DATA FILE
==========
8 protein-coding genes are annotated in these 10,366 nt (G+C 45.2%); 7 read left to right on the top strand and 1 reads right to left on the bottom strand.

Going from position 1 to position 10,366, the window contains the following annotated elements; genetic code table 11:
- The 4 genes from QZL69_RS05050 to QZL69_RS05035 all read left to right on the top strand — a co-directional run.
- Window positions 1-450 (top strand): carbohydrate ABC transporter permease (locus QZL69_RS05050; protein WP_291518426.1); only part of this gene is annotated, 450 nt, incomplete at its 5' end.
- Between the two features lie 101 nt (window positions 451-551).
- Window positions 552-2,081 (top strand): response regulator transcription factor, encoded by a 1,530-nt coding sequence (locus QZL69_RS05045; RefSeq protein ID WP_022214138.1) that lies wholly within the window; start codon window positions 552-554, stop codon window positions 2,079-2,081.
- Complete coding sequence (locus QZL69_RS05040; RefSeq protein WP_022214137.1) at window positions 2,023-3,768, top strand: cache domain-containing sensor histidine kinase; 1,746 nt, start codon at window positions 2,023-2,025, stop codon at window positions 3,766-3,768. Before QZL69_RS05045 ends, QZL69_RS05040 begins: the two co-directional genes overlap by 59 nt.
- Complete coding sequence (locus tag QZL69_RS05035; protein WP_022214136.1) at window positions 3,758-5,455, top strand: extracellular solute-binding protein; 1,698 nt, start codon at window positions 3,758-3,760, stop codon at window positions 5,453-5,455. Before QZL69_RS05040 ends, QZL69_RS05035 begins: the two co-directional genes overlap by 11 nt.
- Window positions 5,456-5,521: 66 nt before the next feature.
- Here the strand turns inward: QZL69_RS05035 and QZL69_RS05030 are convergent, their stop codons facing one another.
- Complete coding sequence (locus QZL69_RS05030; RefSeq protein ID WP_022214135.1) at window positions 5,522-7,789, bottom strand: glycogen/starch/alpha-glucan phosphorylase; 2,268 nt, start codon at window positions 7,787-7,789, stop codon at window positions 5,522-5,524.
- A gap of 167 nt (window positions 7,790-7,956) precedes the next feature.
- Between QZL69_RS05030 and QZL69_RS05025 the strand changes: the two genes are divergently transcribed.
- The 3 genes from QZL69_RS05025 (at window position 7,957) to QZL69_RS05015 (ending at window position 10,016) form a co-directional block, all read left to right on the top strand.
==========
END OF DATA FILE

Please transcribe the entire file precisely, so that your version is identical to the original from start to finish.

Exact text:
8 protein-coding genes are annotated in these 10,366 nt (G+C 45.2%); 7 read left to right on the top strand and 1 reads right to left on the bottom strand.

Going from position 1 to position 10,366, the window contains the following annotated elements; genetic code table 11:
- The 4 genes from QZL69_RS05050 to QZL69_RS05035 all read left to right on the top strand — a co-directional run.
- Window positions 1-450 (top strand): carbohydrate ABC transporter permease (locus QZL69_RS05050; protein WP_291518426.1); only part of this gene is annotated, 450 nt, incomplete at its 5' end.
- Between the two features lie 101 nt (window positions 451-551).
- Window positions 552-2,081 (top strand): response regulator transcription factor, encoded by a 1,530-nt coding sequence (locus QZL69_RS05045; RefSeq protein ID WP_022214138.1) that lies wholly within the window; start codon window positions 552-554, stop codon window positions 2,079-2,081.
- Complete coding sequence (locus QZL69_RS05040; RefSeq protein WP_022214137.1) at window positions 2,023-3,768, top strand: cache domain-containing sensor histidine kinase; 1,746 nt, start codon at window positions 2,023-2,025, stop codon at window positions 3,766-3,768. Before QZL69_RS05045 ends, QZL69_RS05040 begins: the two co-directional genes overlap by 59 nt.
- Complete coding sequence (locus tag QZL69_RS05035; protein WP_022214136.1) at window positions 3,758-5,455, top strand: extracellular solute-binding protein; 1,698 nt, start codon at window positions 3,758-3,760, stop codon at window positions 5,453-5,455. Before QZL69_RS05040 ends, QZL69_RS05035 begins: the two co-directional genes overlap by 11 nt.
- Window positions 5,456-5,521: 66 nt before the next feature.
- Here the strand turns inward: QZL69_RS05035 and QZL69_RS05030 are convergent, their stop codons facing one another.
- Complete coding sequence (locus QZL69_RS05030; RefSeq protein ID WP_022214135.1) at window positions 5,522-7,789, bottom strand: glycogen/starch/alpha-glucan phosphorylase; 2,268 nt, start codon at window positions 7,787-7,789, stop codon at window positions 5,522-5,524.
- A gap of 167 nt (window positions 7,790-7,956) precedes the next feature.
- Between QZL69_RS05030 and QZL69_RS05025 the strand changes: the two genes are divergently transcribed.
- The 3 genes from QZL69_RS05025 (at window position 7,957) to QZL69_RS05015 (ending at window position 10,016) form a co-directional block, all read left to right on the top strand.